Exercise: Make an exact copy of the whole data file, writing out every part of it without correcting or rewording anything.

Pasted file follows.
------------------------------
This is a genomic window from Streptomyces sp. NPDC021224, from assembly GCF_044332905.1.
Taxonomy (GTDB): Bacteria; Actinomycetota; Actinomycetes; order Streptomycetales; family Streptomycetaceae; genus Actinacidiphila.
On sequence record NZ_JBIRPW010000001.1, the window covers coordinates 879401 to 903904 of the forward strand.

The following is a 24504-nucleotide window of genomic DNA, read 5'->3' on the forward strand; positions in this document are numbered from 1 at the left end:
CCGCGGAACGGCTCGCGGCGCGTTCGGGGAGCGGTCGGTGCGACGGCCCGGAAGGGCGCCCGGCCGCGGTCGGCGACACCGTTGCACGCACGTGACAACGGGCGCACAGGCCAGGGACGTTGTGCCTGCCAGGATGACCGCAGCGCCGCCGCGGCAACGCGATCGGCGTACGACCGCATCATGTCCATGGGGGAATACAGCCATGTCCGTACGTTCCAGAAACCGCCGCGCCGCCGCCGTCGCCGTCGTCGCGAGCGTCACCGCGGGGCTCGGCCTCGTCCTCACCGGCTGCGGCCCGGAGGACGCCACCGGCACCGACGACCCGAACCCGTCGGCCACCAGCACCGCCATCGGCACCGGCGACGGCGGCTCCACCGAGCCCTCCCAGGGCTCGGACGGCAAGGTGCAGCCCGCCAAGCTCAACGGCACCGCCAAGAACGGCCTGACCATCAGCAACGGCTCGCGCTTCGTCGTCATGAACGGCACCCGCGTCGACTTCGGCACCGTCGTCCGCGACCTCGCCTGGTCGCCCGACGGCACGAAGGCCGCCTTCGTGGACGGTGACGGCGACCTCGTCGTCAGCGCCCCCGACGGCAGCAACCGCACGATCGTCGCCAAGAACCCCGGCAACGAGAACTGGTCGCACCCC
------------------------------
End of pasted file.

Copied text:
This is a genomic window from Streptomyces sp. NPDC021224, from assembly GCF_044332905.1.
Taxonomy (GTDB): Bacteria; Actinomycetota; Actinomycetes; order Streptomycetales; family Streptomycetaceae; genus Actinacidiphila.
On sequence record NZ_JBIRPW010000001.1, the window covers coordinates 879401 to 903904 of the forward strand.

The following is a 24504-nucleotide window of genomic DNA, read 5'->3' on the forward strand; positions in this document are numbered from 1 at the left end:
CCGCGGAACGGCTCGCGGCGCGTTCGGGGAGCGGTCGGTGCGACGGCCCGGAAGGGCGCCCGGCCGCGGTCGGCGACACCGTTGCACGCACGTGACAACGGGCGCACAGGCCAGGGACGTTGTGCCTGCCAGGATGACCGCAGCGCCGCCGCGGCAACGCGATCGGCGTACGACCGCATCATGTCCATGGGGGAATACAGCCATGTCCGTACGTTCCAGAAACCGCCGCGCCGCCGCCGTCGCCGTCGTCGCGAGCGTCACCGCGGGGCTCGGCCTCGTCCTCACCGGCTGCGGCCCGGAGGACGCCACCGGCACCGACGACCCGAACCCGTCGGCCACCAGCACCGCCATCGGCACCGGCGACGGCGGCTCCACCGAGCCCTCCCAGGGCTCGGACGGCAAGGTGCAGCCCGCCAAGCTCAACGGCACCGCCAAGAACGGCCTGACCATCAGCAACGGCTCGCGCTTCGTCGTCATGAACGGCACCCGCGTCGACTTCGGCACCGTCGTCCGCGACCTCGCCTGGTCGCCCGACGGCACGAAGGCCGCCTTCGTGGACGGTGACGGCGACCTCGTCGTCAGCGCCCCCGACGGCAGCAACCGCACGATCGTCGCCAAGAACCCCGGCAACGAGAACTGGTCGCACCCC